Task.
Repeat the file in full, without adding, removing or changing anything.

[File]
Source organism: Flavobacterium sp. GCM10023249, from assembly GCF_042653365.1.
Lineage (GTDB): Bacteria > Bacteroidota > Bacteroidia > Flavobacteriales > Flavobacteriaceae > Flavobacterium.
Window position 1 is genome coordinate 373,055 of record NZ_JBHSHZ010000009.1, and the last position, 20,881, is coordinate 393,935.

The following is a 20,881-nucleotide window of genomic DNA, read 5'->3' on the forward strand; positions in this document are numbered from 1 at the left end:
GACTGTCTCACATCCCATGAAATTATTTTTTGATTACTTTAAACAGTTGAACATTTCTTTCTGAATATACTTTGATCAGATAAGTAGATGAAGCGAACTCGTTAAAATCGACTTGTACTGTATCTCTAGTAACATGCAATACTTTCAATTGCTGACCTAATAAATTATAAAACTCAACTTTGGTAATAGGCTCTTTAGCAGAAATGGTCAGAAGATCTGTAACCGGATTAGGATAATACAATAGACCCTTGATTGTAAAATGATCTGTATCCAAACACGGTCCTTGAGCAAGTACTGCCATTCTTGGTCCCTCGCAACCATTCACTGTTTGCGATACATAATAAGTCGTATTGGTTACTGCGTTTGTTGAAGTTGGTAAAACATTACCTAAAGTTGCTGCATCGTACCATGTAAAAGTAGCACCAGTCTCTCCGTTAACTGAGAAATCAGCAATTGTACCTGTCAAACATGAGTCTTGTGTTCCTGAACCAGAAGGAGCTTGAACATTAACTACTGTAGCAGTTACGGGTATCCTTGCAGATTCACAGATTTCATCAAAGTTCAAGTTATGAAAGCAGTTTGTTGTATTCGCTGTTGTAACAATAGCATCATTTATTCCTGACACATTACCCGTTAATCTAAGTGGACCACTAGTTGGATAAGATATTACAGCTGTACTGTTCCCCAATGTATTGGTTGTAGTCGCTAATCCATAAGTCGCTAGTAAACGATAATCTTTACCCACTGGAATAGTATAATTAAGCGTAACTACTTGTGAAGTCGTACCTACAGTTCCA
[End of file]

Source organism: Flavobacterium sp. GCM10023249, from assembly GCF_042653365.1.
Lineage (GTDB): Bacteria > Bacteroidota > Bacteroidia > Flavobacteriales > Flavobacteriaceae > Flavobacterium.
Window position 1 is genome coordinate 373,055 of record NZ_JBHSHZ010000009.1, and the last position, 20,881, is coordinate 393,935.

The following is a 20,881-nucleotide window of genomic DNA, read 5'->3' on the forward strand; positions in this document are numbered from 1 at the left end:
GACTGTCTCACATCCCATGAAATTATTTTTTGATTACTTTAAACAGTTGAACATTTCTTTCTGAATATACTTTGATCAGATAAGTAGATGAAGCGAACTCGTTAAAATCGACTTGTACTGTATCTCTAGTAACATGCAATACTTTCAATTGCTGACCTAATAAATTATAAAACTCAACTTTGGTAATAGGCTCTTTAGCAGAAATGGTCAGAAGATCTGTAACCGGATTAGGATAATACAATAGACCCTTGATTGTAAAATGATCTGTATCCAAACACGGTCCTTGAGCAAGTACTGCCATTCTTGGTCCCTCGCAACCATTCACTGTTTGCGATACATAATAAGTCGTATTGGTTACTGCGTTTGTTGAAGTTGGTAAAACATTACCTAAAGTTGCTGCATCGTACCATGTAAAAGTAGCACCAGTCTCTCCGTTAACTGAGAAATCAGCAATTGTACCTGTCAAACATGAGTCTTGTGTTCCTGAACCAGAAGGAGCTTGAACATTAACTACTGTAGCAGTTACGGGTATCCTTGCAGATTCACAGATTTCATCAAAGTTCAAGTTATGAAAGCAGTTTGTTGTATTCGCTGTTGTAACAATAGCATCATTTATTCCTGACACATTACCCGTTAATCTAAGTGGACCACTAGTTGGATAAGATATTACAGCTGTACTGTTCCCCAATGTATTGGTTGTAGTCGCTAATCCATAAGTCGCTAGTAAACGATAATCTTTACCCACTGGAATAGTATAATTAAGCGTAACTACTTGTGAAGTCGTACCTACAGTTCCA